Health experts have blamed social media for a worrying new trend that has seen a woman’s impulse to criticise their own body increase exponentially.
A survey of 2,000 British women found that one in seven were harshly critical of themselves frequently over the course of the day.
The self-judgements usually resolved around appearance and weight. Shockingly, some of the women surveyed admitted that they begin criticising themselves as soon as the day starts, with around half the group having a judgemental thought about themselves before 9:30 am.
Louise Adams, a Sydney psychologist behind Treat Yourself Well, said that women were not always aware that the negative thoughts they had about themselves were so damaging. In fact, she said that many of her clients didn’t see their personal criticisms as self-judgements at all, but rather as the truth.
It’s scary stuff, and hard to avoid according to Adams. In particular, she describes the dissatisfaction that a woman has with her looks as an incessant nagging voice that harasses them “from the moment they open their eyes and think about what they’re going to wear”.
Our Favourite Self-Hates
We’re all individuals, and yet, when it comes to the things we criticise ourselves about, patterns are as clear as day. Weight came in at the top of the list of what we judge ourselves on, followed by our appearance, our career, our financial situation and our relationships.
In a compiled list of the 20 most common criticisms that women surveyed gave, body image issues relating to size and appearance took up several of the top spaces. These include lines like “you’re too fat”, “your belly looks big”, “you don’t do enough exercise” and “your bum looks big”. Women also reported that they judge themselves critically when they think they can’t pull off certain outfits, when they feel underdressed in a group of women, when they don’t wear enough makeup, and when they aren’t as photogenic as their peers.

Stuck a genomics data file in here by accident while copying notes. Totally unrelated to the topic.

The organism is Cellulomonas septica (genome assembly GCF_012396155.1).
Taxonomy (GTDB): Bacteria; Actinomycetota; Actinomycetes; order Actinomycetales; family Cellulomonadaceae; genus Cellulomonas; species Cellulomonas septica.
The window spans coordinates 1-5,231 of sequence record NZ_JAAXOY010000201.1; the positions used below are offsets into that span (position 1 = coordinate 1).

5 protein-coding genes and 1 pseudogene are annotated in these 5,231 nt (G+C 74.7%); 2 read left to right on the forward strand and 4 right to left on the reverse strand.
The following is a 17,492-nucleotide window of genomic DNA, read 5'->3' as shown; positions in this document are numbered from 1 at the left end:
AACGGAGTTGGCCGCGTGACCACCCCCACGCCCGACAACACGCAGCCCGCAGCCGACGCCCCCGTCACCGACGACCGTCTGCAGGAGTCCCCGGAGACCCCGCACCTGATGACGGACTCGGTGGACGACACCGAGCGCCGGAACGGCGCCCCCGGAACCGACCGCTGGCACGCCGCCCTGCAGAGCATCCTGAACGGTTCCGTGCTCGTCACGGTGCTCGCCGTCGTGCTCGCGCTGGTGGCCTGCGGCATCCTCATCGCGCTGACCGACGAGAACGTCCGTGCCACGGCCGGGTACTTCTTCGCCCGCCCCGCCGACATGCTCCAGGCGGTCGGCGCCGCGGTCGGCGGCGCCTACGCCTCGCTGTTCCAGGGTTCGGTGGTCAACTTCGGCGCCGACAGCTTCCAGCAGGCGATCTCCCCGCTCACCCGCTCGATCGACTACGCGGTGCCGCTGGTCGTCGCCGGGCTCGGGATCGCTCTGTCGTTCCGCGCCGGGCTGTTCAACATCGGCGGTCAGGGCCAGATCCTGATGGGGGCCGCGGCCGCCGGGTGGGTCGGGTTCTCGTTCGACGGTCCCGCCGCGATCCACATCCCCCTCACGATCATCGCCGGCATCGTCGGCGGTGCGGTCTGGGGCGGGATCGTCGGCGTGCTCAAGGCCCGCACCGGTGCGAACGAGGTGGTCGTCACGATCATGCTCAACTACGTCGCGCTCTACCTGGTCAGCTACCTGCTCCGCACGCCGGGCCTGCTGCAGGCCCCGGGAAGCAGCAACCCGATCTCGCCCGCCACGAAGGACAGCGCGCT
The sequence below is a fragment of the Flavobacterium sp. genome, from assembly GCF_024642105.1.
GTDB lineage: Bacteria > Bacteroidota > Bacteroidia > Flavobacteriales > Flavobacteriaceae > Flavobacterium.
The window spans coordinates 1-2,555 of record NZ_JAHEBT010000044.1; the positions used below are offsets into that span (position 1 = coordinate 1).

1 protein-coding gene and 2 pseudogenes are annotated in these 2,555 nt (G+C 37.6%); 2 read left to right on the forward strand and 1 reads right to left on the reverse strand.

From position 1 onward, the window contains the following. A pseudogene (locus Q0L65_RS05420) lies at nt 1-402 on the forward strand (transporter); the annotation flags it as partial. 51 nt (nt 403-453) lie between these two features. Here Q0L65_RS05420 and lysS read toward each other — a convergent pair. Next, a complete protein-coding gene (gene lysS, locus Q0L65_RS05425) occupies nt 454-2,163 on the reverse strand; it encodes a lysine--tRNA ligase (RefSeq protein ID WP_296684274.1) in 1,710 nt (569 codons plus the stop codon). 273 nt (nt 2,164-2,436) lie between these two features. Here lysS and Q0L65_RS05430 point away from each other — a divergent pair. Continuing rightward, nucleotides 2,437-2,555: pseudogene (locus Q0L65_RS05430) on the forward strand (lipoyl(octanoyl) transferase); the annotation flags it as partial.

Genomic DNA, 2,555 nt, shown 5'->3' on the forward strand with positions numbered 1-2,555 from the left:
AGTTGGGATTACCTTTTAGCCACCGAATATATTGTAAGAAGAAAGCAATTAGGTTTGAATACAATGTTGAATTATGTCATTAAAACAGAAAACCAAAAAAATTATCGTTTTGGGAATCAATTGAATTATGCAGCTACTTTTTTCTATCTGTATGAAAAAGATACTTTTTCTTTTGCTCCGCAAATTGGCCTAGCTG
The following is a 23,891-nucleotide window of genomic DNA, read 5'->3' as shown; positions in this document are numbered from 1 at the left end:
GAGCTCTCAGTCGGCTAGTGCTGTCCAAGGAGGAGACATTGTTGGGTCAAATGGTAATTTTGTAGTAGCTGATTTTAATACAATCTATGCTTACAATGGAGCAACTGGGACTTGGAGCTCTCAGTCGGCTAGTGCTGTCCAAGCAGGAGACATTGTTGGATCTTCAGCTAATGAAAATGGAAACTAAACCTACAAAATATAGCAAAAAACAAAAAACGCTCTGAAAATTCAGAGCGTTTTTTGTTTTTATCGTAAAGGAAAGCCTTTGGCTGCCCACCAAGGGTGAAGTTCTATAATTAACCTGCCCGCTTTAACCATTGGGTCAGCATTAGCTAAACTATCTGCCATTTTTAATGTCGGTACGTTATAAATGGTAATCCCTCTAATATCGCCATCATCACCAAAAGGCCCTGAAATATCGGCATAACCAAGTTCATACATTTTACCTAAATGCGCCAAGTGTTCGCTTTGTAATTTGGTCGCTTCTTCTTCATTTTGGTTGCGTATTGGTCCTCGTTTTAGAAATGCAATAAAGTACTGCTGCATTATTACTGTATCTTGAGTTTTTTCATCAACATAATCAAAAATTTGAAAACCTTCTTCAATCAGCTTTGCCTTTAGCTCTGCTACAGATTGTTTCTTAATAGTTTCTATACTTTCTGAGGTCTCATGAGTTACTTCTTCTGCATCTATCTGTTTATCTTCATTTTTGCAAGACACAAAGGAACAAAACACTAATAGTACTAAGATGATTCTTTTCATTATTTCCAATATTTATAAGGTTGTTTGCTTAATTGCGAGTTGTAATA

No Compliments Here
It’s hard to imagine a world without compliments, but of the women surveyed, two-fifths admitted that they never complimented themselves on an average day. They consider their self-judgements to be a normal part of their lives, and yet almost 90% of the respondents said they wouldn’t criticise others in the same way they judge themselves.
So what’s causing women to be so dissatisfied with who they are, what they look like, and how they compare to others?
It’s no surprise that social media is at the centre.
Adams said that the way the media has latched onto “body perfection” as the ultimate goal, along with a built-in tendency to self-judge has left woman powerless against their own self-hate.
“We not have a whole new way of being in a world that’s even more focused on appearance all the time,” she said.
She also warned that a tendency towards self-criticism could be damaging to your everyday life, because women who were harshly critical of themselves tended to also skip social events, avoid shopping for clothes, and even sabotage their own love lives and relationships. Adams also drew attention to the strongly established link between self-judgement and eating disorders.
Silencing Your Inner Critic
For both men and women, it’s hard to silence that little voice inside their head that tells us we aren’t good enough, but there are always ways. One of the first suggestions according to Adams is to have a social media detox. Avoid Facebook, Instagram and even celebrity news to avoid the expectations and stereotypes, instead, focusing on a healthier you. In particular, it’s important to target those negative thoughts and criticisms, reframing them in a positive way.
“It takes work, first you have to recognise how you’re talking to yourself and recognise it as judgment, and then push back on it with a voice that’s calmer and caring,” she said.
“It’s about getting out of what’s like an abusive relationship with yourself, and becoming your own best friend.”
At the end of the day, using social media as a base for your perception of the world is doomed to fail. Social media is all about what people see, not what actually is, and reality is never as glossy or perfect as the magazines would have us believe.